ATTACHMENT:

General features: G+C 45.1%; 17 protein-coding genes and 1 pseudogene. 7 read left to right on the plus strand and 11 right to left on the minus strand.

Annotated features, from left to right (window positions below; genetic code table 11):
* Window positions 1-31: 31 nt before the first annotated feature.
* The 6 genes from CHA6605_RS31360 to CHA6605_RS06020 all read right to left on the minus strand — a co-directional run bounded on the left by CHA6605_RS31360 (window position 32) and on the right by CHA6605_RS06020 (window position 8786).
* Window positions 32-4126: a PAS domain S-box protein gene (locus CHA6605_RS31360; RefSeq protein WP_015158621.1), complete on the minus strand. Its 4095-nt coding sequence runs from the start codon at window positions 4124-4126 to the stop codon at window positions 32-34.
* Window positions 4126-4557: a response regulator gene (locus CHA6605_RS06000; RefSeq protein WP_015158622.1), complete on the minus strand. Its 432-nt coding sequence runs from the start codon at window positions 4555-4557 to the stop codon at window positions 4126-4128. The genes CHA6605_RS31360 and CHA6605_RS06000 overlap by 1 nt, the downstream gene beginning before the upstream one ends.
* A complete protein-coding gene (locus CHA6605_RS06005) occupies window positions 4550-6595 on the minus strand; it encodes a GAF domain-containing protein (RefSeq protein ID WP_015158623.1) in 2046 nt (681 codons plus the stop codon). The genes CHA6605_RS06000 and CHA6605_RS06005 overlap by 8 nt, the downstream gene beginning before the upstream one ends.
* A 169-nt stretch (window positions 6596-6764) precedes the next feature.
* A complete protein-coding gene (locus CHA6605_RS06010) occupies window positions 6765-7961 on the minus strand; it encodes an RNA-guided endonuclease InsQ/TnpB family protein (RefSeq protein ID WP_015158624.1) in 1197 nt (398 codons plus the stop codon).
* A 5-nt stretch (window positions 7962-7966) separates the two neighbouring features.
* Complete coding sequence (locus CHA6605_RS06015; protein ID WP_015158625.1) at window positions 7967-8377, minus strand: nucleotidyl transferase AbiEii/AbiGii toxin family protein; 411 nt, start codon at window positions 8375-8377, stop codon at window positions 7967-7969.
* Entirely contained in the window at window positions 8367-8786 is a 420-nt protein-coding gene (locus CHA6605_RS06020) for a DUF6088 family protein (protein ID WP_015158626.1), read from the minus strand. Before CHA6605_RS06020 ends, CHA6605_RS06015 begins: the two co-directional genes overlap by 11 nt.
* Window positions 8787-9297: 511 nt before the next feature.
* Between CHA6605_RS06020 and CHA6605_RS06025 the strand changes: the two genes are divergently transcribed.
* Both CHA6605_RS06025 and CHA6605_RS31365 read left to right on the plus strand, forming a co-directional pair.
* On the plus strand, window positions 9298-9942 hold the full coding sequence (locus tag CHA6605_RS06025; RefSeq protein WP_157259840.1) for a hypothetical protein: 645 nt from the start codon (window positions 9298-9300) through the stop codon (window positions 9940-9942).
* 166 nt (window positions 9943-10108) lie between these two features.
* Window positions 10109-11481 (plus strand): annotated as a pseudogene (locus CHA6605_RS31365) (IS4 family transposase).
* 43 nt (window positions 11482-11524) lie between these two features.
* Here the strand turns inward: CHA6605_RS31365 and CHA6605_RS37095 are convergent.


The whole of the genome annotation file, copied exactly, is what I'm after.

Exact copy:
General features: G+C 45.1%; 17 protein-coding genes and 1 pseudogene. 7 read left to right on the plus strand and 11 right to left on the minus strand.

Annotated features, from left to right (window positions below; genetic code table 11):
* Window positions 1-31: 31 nt before the first annotated feature.
* The 6 genes from CHA6605_RS31360 to CHA6605_RS06020 all read right to left on the minus strand — a co-directional run bounded on the left by CHA6605_RS31360 (window position 32) and on the right by CHA6605_RS06020 (window position 8786).
* Window positions 32-4126: a PAS domain S-box protein gene (locus CHA6605_RS31360; RefSeq protein WP_015158621.1), complete on the minus strand. Its 4095-nt coding sequence runs from the start codon at window positions 4124-4126 to the stop codon at window positions 32-34.
* Window positions 4126-4557: a response regulator gene (locus CHA6605_RS06000; RefSeq protein WP_015158622.1), complete on the minus strand. Its 432-nt coding sequence runs from the start codon at window positions 4555-4557 to the stop codon at window positions 4126-4128. The genes CHA6605_RS31360 and CHA6605_RS06000 overlap by 1 nt, the downstream gene beginning before the upstream one ends.
* A complete protein-coding gene (locus CHA6605_RS06005) occupies window positions 4550-6595 on the minus strand; it encodes a GAF domain-containing protein (RefSeq protein ID WP_015158623.1) in 2046 nt (681 codons plus the stop codon). The genes CHA6605_RS06000 and CHA6605_RS06005 overlap by 8 nt, the downstream gene beginning before the upstream one ends.
* A 169-nt stretch (window positions 6596-6764) precedes the next feature.
* A complete protein-coding gene (locus CHA6605_RS06010) occupies window positions 6765-7961 on the minus strand; it encodes an RNA-guided endonuclease InsQ/TnpB family protein (RefSeq protein ID WP_015158624.1) in 1197 nt (398 codons plus the stop codon).
* A 5-nt stretch (window positions 7962-7966) separates the two neighbouring features.
* Complete coding sequence (locus CHA6605_RS06015; protein ID WP_015158625.1) at window positions 7967-8377, minus strand: nucleotidyl transferase AbiEii/AbiGii toxin family protein; 411 nt, start codon at window positions 8375-8377, stop codon at window positions 7967-7969.
* Entirely contained in the window at window positions 8367-8786 is a 420-nt protein-coding gene (locus CHA6605_RS06020) for a DUF6088 family protein (protein ID WP_015158626.1), read from the minus strand. Before CHA6605_RS06020 ends, CHA6605_RS06015 begins: the two co-directional genes overlap by 11 nt.
* Window positions 8787-9297: 511 nt before the next feature.
* Between CHA6605_RS06020 and CHA6605_RS06025 the strand changes: the two genes are divergently transcribed.
* Both CHA6605_RS06025 and CHA6605_RS31365 read left to right on the plus strand, forming a co-directional pair.
* On the plus strand, window positions 9298-9942 hold the full coding sequence (locus tag CHA6605_RS06025; RefSeq protein WP_157259840.1) for a hypothetical protein: 645 nt from the start codon (window positions 9298-9300) through the stop codon (window positions 9940-9942).
* 166 nt (window positions 9943-10108) lie between these two features.
* Window positions 10109-11481 (plus strand): annotated as a pseudogene (locus CHA6605_RS31365) (IS4 family transposase).
* 43 nt (window positions 11482-11524) lie between these two features.
* Here the strand turns inward: CHA6605_RS31365 and CHA6605_RS37095 are convergent.